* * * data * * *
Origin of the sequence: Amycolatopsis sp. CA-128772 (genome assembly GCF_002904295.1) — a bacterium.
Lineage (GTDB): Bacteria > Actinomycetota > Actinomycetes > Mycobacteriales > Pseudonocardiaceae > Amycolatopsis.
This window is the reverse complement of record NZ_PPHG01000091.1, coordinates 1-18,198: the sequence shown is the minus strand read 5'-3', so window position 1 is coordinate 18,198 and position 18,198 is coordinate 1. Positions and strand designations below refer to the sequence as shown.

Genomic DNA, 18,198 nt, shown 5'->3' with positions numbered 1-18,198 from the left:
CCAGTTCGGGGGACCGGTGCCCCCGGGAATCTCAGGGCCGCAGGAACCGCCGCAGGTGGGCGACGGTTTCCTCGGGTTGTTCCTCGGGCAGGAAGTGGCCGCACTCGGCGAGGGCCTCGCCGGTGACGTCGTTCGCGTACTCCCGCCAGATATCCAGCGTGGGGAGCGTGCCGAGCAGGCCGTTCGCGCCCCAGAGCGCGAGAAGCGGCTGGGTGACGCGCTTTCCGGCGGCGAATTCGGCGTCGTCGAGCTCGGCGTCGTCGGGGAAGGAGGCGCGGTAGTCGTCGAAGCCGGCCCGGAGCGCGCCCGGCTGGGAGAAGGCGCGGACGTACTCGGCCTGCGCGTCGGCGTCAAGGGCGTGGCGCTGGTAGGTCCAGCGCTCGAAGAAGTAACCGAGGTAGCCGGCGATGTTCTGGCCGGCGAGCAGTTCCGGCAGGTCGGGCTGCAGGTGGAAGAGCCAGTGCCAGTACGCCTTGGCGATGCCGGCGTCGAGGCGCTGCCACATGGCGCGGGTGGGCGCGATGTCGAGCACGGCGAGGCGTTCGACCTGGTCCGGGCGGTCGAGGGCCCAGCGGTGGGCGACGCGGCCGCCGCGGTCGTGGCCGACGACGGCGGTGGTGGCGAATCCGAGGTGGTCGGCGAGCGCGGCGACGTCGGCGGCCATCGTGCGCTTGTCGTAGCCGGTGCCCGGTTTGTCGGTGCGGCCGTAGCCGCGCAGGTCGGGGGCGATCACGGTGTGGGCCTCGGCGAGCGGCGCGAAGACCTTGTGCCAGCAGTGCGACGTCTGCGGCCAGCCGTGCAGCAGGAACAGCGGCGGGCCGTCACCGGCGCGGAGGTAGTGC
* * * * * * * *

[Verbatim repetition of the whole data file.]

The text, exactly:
Origin of the sequence: Amycolatopsis sp. CA-128772 (genome assembly GCF_002904295.1) — a bacterium.
Lineage (GTDB): Bacteria > Actinomycetota > Actinomycetes > Mycobacteriales > Pseudonocardiaceae > Amycolatopsis.
This window is the reverse complement of record NZ_PPHG01000091.1, coordinates 1-18,198: the sequence shown is the minus strand read 5'-3', so window position 1 is coordinate 18,198 and position 18,198 is coordinate 1. Positions and strand designations below refer to the sequence as shown.

Genomic DNA, 18,198 nt, shown 5'->3' with positions numbered 1-18,198 from the left:
CCAGTTCGGGGGACCGGTGCCCCCGGGAATCTCAGGGCCGCAGGAACCGCCGCAGGTGGGCGACGGTTTCCTCGGGTTGTTCCTCGGGCAGGAAGTGGCCGCACTCGGCGAGGGCCTCGCCGGTGACGTCGTTCGCGTACTCCCGCCAGATATCCAGCGTGGGGAGCGTGCCGAGCAGGCCGTTCGCGCCCCAGAGCGCGAGAAGCGGCTGGGTGACGCGCTTTCCGGCGGCGAATTCGGCGTCGTCGAGCTCGGCGTCGTCGGGGAAGGAGGCGCGGTAGTCGTCGAAGCCGGCCCGGAGCGCGCCCGGCTGGGAGAAGGCGCGGACGTACTCGGCCTGCGCGTCGGCGTCAAGGGCGTGGCGCTGGTAGGTCCAGCGCTCGAAGAAGTAACCGAGGTAGCCGGCGATGTTCTGGCCGGCGAGCAGTTCCGGCAGGTCGGGCTGCAGGTGGAAGAGCCAGTGCCAGTACGCCTTGGCGATGCCGGCGTCGAGGCGCTGCCACATGGCGCGGGTGGGCGCGATGTCGAGCACGGCGAGGCGTTCGACCTGGTCCGGGCGGTCGAGGGCCCAGCGGTGGGCGACGCGGCCGCCGCGGTCGTGGCCGACGACGGCGGTGGTGGCGAATCCGAGGTGGTCGGCGAGCGCGGCGACGTCGGCGGCCATCGTGCGCTTGTCGTAGCCGGTGCCCGGTTTGTCGGTGCGGCCGTAGCCGCGCAGGTCGGGGGCGATCACGGTGTGGGCCTCGGCGAGCGGCGCGAAGACCTTGTGCCAGCAGTGCGACGTCTGCGGCCAGCCGTGCAGCAGGAACAGCGGCGGGCCGTCACCGGCGCGGAGGTAGTGC